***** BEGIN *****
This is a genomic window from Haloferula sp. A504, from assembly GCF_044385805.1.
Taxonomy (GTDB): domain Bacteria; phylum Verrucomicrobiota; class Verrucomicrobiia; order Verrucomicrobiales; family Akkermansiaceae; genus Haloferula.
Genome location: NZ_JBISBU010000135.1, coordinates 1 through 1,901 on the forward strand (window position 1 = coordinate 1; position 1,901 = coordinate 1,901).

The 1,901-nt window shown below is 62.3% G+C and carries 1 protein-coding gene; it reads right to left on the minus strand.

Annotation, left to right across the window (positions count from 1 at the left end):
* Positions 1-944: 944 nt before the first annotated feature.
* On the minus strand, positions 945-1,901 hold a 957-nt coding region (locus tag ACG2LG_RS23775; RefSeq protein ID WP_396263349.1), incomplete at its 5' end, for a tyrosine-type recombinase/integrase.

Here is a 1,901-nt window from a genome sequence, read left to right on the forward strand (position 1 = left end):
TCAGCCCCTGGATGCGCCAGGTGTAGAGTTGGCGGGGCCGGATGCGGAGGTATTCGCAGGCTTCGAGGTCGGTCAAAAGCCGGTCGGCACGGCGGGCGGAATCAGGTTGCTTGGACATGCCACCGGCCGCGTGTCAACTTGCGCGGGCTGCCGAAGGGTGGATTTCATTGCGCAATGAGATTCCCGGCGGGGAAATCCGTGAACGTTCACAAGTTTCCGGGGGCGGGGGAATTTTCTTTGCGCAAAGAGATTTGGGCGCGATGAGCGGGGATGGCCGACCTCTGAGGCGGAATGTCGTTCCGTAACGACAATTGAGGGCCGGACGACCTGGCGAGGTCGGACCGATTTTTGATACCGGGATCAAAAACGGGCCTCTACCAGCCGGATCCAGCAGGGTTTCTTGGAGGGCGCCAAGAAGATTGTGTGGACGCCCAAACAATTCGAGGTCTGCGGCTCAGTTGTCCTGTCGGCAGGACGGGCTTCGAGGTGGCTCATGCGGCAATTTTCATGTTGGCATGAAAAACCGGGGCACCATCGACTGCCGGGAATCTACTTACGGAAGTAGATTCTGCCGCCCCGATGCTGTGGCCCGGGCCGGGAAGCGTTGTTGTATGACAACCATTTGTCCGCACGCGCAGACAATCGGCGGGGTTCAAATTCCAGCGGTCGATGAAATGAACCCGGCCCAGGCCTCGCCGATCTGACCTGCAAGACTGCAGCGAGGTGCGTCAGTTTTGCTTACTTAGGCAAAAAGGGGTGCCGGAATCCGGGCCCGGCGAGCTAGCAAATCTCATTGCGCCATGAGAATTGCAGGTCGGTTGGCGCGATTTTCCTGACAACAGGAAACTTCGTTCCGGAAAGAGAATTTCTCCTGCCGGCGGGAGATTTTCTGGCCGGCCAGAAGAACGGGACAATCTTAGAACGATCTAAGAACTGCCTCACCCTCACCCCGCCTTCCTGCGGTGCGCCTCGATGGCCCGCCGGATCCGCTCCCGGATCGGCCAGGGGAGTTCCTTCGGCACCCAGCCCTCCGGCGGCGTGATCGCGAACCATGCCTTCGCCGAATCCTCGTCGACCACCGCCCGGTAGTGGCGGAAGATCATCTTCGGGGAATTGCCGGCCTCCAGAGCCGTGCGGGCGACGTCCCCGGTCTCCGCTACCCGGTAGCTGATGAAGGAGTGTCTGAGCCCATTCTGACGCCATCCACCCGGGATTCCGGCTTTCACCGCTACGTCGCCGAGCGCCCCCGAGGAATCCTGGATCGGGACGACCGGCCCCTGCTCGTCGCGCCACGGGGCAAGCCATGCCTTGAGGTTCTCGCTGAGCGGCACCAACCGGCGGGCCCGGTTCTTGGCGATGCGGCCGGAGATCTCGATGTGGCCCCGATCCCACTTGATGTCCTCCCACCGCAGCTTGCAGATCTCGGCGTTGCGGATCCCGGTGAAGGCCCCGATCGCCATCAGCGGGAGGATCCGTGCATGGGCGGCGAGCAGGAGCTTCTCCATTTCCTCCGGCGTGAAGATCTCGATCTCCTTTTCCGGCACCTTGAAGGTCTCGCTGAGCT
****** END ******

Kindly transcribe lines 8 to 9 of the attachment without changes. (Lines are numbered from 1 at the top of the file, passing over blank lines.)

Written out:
Here is a 1,901-nt window from a genome sequence, read left to right on the forward strand (position 1 = left end):
TCAGCCCCTGGATGCGCCAGGTGTAGAGTTGGCGGGGCCGGATGCGGAGGTATTCGCAGGCTTCGAGGTCGGTCAAAAGCCGGTCGGCACGGCGGGCGGAATCAGGTTGCTTGGACATGCCACCGGCCGCGTGTCAACTTGCGCGGGCTGCCGAAGGGTGGATTTCATTGCGCAATGAGATTCCCGGCGGGGAAATCCGTGAACGTTCACAAGTTTCCGGGGGCGGGGGAATTTTCTTTGCGCAAAGAGATTTGGGCGCGATGAGCGGGGATGGCCGACCTCTGAGGCGGAATGTCGTTCCGTAACGACAATTGAGGGCCGGACGACCTGGCGAGGTCGGACCGATTTTTGATACCGGGATCAAAAACGGGCCTCTACCAGCCGGATCCAGCAGGGTTTCTTGGAGGGCGCCAAGAAGATTGTGTGGACGCCCAAACAATTCGAGGTCTGCGGCTCAGTTGTCCTGTCGGCAGGACGGGCTTCGAGGTGGCTCATGCGGCAATTTTCATGTTGGCATGAAAAACCGGGGCACCATCGACTGCCGGGAATCTACTTACGGAAGTAGATTCTGCCGCCCCGATGCTGTGGCCCGGGCCGGGAAGCGTTGTTGTATGACAACCATTTGTCCGCACGCGCAGACAATCGGCGGGGTTCAAATTCCAGCGGTCGATGAAATGAACCCGGCCCAGGCCTCGCCGATCTGACCTGCAAGACTGCAGCGAGGTGCGTCAGTTTTGCTTACTTAGGCAAAAAGGGGTGCCGGAATCCGGGCCCGGCGAGCTAGCAAATCTCATTGCGCCATGAGAATTGCAGGTCGGTTGGCGCGATTTTCCTGACAACAGGAAACTTCGTTCCGGAAAGAGAATTTCTCCTGCCGGCGGGAGATTTTCTGGCCGGCCAGAAGAACGGGACAATCTTAGAACGATCTAAGAACTGCCTCACCCTCACCCCGCCTTCCTGCGGTGCGCCTCGATGGCCCGCCGGATCCGCTCCCGGATCGGCCAGGGGAGTTCCTTCGGCACCCAGCCCTCCGGCGGCGTGATCGCGAACCATGCCTTCGCCGAATCCTCGTCGACCACCGCCCGGTAGTGGCGGAAGATCATCTTCGGGGAATTGCCGGCCTCCAGAGCCGTGCGGGCGACGTCCCCGGTCTCCGCTACCCGGTAGCTGATGAAGGAGTGTCTGAGCCCATTCTGACGCCATCCACCCGGGATTCCGGCTTTCACCGCTACGTCGCCGAGCGCCCCCGAGGAATCCTGGATCGGGACGACCGGCCCCTGCTCGTCGCGCCACGGGGCAAGCCATGCCTTGAGGTTCTCGCTGAGCGGCACCAACCGGCGGGCCCGGTTCTTGGCGATGCGGCCGGAGATCTCGATGTGGCCCCGATCCCACTTGATGTCCTCCCACCGCAGCTTGCAGATCTCGGCGTTGCGGATCCCGGTGAAGGCCCCGATCGCCATCAGCGGGAGGATCCGTGCATGGGCGGCGAGCAGGAGCTTCTCCATTTCCTCCGGCGTGAAGATCTCGATCTCCTTTTCCGGCACCTTGAAGGTCTCGCTGAGCT